Nature has eminently favoured this town by the salubrity of its air, the potency of its mineral springs, and the adjacent appendages of romantic and agreeable scenery.
Though formerly a place of so much importance as to give name to the hundred, it has now dwindled to an inconsiderable village; and the sea, which formerly laved the castle walls, has now receded to a distance of two miles. A number of martello towers, erected at the time of the last war – we hope the phrase will be just as applicable for a hundred generations yet to come – remain as memorials of the means resorted to for the defence of the coast.
The history of Pevensey might be easily expanded by a skilful topographist into a volume, but a brief enumeration of the leading features will suffice to acquaint the visitor with its bygone glories. It first appears in our chronicles in A.D. 792, when honourable mention is made of it as having been generously given by Bervald, a general of Offa, to the Abbey of St. Denis at Paris. In the reign of Edward the Confessor it was dignified by twenty-four burgesses, and was ravaged by Earl Godwin, falling shortly-after the reign of Henry III. into hopeless decay.
The castle was attacked by Simon de Montfort in 1265, and, in 1339, by the partisans of Richard II. when it was bravely defended by the Lady Jane Pelham. The outer walls of the castle enclose an area of seven acres, and are about twenty feet in height. Within is a smaller fortification, moated on the north and west, and of a quadrangular form, with round towers. The entrance was formerly by a drawbridge. The eastern wall of both is the same, and stands upon a shelving eminence. The circumference of the inner wall is about 25 rods, and of the outer walls 250. When entire it must have been of great strength. Antiquaries differ about its first builders, but if not of Roman origin it is at any rate constructed of Roman materials, and, though the adjective savours somewhat of a pun, it may be added that its present aspect is decidedly romantic. The church is but an ordinary looking structure, with a square tower at the west end. It is dedicated to St. Nicholas. The rich pastures of Pevensey level afford fine grazing for cattle, and have contributed much to the profit and renown of the graziers surrounding.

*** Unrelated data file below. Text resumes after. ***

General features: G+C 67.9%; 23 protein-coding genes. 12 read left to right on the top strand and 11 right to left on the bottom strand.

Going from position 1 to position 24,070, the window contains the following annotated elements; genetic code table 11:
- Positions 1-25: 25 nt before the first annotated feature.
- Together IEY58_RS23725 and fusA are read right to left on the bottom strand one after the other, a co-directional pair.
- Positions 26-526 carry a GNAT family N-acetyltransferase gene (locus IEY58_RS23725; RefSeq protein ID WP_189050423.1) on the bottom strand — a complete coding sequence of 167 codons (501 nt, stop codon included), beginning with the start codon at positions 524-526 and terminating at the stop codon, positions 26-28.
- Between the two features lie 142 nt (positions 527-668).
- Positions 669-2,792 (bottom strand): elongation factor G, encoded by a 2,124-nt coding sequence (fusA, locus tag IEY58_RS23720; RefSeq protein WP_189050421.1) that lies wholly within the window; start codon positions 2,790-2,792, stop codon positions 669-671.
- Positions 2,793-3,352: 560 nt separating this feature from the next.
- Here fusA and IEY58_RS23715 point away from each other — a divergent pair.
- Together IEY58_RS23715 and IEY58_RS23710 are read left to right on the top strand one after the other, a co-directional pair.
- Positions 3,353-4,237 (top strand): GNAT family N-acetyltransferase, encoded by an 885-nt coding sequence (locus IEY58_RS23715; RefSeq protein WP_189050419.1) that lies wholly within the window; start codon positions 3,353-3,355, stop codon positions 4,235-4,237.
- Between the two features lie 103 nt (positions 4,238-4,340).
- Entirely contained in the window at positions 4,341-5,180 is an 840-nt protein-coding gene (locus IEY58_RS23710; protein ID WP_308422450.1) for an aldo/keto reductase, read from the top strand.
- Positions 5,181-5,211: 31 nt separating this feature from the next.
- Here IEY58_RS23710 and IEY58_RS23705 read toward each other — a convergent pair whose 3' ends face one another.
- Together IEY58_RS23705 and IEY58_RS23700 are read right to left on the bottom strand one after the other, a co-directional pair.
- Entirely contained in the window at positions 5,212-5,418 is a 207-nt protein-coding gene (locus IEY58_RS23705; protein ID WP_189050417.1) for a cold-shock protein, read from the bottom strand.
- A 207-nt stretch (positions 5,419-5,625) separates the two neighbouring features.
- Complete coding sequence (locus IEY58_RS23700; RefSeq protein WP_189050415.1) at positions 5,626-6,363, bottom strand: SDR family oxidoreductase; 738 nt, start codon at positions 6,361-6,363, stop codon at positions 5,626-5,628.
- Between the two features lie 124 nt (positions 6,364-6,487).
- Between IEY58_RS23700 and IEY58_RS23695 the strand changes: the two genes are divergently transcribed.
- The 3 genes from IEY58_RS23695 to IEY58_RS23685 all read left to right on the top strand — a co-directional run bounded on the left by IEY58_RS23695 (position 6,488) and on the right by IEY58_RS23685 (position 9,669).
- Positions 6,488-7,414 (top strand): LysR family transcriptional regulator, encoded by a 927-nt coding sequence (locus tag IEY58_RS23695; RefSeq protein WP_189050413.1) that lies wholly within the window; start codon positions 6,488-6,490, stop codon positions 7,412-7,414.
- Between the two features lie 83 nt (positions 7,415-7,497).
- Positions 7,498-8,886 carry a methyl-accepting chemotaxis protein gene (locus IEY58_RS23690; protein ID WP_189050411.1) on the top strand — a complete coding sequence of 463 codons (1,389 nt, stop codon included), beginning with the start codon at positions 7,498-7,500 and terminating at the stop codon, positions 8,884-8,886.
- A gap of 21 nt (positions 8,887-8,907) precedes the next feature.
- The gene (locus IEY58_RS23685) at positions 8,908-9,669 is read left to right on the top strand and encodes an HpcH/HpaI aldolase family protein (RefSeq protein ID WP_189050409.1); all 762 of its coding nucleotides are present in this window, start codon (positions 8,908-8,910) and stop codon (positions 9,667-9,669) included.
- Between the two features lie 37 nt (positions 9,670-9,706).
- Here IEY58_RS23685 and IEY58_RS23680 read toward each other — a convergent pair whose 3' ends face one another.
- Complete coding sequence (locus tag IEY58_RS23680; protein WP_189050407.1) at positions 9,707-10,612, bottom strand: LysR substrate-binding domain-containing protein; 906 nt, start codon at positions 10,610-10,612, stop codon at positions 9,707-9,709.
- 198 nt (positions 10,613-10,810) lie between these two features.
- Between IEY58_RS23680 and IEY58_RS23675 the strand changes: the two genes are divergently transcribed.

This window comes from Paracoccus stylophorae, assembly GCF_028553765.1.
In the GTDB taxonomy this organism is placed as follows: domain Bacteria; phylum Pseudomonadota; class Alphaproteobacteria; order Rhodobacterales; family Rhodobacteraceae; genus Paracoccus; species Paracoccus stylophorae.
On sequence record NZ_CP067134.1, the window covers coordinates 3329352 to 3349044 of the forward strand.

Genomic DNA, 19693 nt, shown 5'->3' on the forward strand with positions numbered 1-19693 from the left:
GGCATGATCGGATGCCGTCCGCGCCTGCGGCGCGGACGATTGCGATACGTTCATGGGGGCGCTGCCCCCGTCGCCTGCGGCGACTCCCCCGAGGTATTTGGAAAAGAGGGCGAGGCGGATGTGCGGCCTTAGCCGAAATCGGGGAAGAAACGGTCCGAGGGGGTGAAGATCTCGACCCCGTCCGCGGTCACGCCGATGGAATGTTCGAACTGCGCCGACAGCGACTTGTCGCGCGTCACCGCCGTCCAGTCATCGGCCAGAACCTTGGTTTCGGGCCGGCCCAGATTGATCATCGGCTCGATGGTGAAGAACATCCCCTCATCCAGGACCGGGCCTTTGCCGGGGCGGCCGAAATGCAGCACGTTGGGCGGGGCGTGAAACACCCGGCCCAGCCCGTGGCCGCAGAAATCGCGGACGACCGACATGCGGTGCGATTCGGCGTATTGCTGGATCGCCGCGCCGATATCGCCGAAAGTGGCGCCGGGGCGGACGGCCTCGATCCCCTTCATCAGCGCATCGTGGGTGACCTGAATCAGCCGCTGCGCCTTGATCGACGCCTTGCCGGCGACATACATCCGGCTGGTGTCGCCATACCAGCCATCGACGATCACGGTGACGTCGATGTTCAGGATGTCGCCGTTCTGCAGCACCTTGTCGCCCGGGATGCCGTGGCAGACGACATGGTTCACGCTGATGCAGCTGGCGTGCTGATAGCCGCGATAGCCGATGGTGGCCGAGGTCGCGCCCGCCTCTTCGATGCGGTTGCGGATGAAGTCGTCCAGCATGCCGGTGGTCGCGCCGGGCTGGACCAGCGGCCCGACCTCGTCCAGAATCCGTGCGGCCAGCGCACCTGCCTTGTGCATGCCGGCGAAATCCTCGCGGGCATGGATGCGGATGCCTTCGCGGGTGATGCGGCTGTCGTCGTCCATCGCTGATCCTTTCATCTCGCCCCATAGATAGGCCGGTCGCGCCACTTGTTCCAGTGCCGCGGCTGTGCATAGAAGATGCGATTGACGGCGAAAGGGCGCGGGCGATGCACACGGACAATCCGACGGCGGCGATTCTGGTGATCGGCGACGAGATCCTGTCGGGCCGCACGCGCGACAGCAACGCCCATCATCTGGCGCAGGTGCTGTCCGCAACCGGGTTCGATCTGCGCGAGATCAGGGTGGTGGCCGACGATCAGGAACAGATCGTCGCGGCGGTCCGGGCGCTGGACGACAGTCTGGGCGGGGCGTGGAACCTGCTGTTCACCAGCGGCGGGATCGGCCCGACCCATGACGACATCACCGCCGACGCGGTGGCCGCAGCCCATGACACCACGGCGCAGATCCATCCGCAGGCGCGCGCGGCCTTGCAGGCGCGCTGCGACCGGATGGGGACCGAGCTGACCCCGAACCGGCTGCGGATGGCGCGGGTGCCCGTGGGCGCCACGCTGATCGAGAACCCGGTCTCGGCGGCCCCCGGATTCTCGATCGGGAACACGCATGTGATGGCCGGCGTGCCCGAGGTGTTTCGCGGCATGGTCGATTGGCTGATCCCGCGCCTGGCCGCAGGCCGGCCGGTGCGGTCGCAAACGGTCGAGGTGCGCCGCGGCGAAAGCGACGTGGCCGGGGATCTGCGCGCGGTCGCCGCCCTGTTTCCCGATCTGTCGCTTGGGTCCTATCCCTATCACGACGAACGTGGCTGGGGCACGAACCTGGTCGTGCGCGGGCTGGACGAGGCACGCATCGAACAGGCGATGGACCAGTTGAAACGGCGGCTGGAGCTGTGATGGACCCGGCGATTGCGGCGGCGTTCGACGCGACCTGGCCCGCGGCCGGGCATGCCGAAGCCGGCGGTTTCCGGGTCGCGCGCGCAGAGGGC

The Castle of Hurstmonceaux, on an eminence fire miles distant, at the end of a long valley, looks a noble and imposing structure, and, although a ruin, is in very good preservation. It was built in 1423, by Sir Roger Fiennes, and was one of the first brick buildings after the reintroduction of that material. It is 214 feet from east to west, and 206 feet from north to south, with an octangular tower at each corner, and a fifth in the centre of the east and west sides. A handsome gateway, with flanking towers 84 feet high, and a moat with drawbridge, make the whole appear noble and imposing. The present proprietor bas a laudible anxiety to preserve it in its original form, for which the tourist and the antiquarian are somewhat indebted to him. Near it is a mansion commanding some fine views.
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This once famous resort of royalty and fashion may now, through the levelling of the railroad, be fairly entitled to the appellation of the Marine Metropolis.
Eastbourne has, within a very few years, become fashionable as a watering-place. The bathing is very good, and a number of machines are employed.